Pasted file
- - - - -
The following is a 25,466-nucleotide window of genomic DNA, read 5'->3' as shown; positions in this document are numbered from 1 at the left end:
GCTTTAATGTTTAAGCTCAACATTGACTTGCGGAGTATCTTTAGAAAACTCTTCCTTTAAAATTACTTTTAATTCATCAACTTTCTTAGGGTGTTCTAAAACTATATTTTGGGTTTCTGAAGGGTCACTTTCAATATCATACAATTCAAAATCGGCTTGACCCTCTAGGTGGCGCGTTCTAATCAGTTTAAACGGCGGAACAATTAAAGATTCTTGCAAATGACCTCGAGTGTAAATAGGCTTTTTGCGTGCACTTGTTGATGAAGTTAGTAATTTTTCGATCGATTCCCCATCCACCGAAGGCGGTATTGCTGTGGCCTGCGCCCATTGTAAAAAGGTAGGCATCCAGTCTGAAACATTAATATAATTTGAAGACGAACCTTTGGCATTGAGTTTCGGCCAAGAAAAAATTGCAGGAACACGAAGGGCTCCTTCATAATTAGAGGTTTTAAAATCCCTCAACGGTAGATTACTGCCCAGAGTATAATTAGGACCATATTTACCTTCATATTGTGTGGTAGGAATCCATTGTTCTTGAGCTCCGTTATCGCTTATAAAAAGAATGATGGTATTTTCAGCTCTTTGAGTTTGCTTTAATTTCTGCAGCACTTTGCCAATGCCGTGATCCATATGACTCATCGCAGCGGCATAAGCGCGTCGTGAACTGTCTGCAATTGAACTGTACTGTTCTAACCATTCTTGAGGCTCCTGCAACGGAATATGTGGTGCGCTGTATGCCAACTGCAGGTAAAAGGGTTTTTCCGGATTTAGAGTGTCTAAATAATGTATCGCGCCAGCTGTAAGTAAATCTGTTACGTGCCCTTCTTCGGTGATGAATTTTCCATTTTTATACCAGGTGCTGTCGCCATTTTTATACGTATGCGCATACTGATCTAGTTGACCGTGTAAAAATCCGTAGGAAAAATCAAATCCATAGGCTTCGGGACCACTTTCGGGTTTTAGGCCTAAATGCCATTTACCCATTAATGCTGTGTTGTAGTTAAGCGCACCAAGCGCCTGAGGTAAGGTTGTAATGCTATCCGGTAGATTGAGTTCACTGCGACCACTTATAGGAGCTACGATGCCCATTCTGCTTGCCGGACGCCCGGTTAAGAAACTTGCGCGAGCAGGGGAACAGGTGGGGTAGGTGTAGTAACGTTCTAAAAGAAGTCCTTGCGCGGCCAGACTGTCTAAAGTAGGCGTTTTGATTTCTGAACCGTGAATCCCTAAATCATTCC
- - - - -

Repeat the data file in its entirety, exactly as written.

The following is a 25,466-nucleotide window of genomic DNA, read 5'->3' as shown; positions in this document are numbered from 1 at the left end:
GCTTTAATGTTTAAGCTCAACATTGACTTGCGGAGTATCTTTAGAAAACTCTTCCTTTAAAATTACTTTTAATTCATCAACTTTCTTAGGGTGTTCTAAAACTATATTTTGGGTTTCTGAAGGGTCACTTTCAATATCATACAATTCAAAATCGGCTTGACCCTCTAGGTGGCGCGTTCTAATCAGTTTAAACGGCGGAACAATTAAAGATTCTTGCAAATGACCTCGAGTGTAAATAGGCTTTTTGCGTGCACTTGTTGATGAAGTTAGTAATTTTTCGATCGATTCCCCATCCACCGAAGGCGGTATTGCTGTGGCCTGCGCCCATTGTAAAAAGGTAGGCATCCAGTCTGAAACATTAATATAATTTGAAGACGAACCTTTGGCATTGAGTTTCGGCCAAGAAAAAATTGCAGGAACACGAAGGGCTCCTTCATAATTAGAGGTTTTAAAATCCCTCAACGGTAGATTACTGCCCAGAGTATAATTAGGACCATATTTACCTTCATATTGTGTGGTAGGAATCCATTGTTCTTGAGCTCCGTTATCGCTTATAAAAAGAATGATGGTATTTTCAGCTCTTTGAGTTTGCTTTAATTTCTGCAGCACTTTGCCAATGCCGTGATCCATATGACTCATCGCAGCGGCATAAGCGCGTCGTGAACTGTCTGCAATTGAACTGTACTGTTCTAACCATTCTTGAGGCTCCTGCAACGGAATATGTGGTGCGCTGTATGCCAACTGCAGGTAAAAGGGTTTTTCCGGATTTAGAGTGTCTAAATAATGTATCGCGCCAGCTGTAAGTAAATCTGTTACGTGCCCTTCTTCGGTGATGAATTTTCCATTTTTATACCAGGTGCTGTCGCCATTTTTATACGTATGCGCATACTGATCTAGTTGACCGTGTAAAAATCCGTAGGAAAAATCAAATCCATAGGCTTCGGGACCACTTTCGGGTTTTAGGCCTAAATGCCATTTACCCATTAATGCTGTGTTGTAGTTAAGCGCACCAAGCGCCTGAGGTAAGGTTGTAATGCTATCCGGTAGATTGAGTTCACTGCGACCACTTATAGGAGCTACGATGCCCATTCTGCTTGCCGGACGCCCGGTTAAGAAACTTGCGCGAGCAGGGGAACAGGTGGGGTAGGTGTAGTAACGTTCTAAAAGAAGTCCTTGCGCGGCCAGACTGTCTAAAGTAGGCGTTTTGATTTCTGAACCGTGAATCCCTAAATCATTCC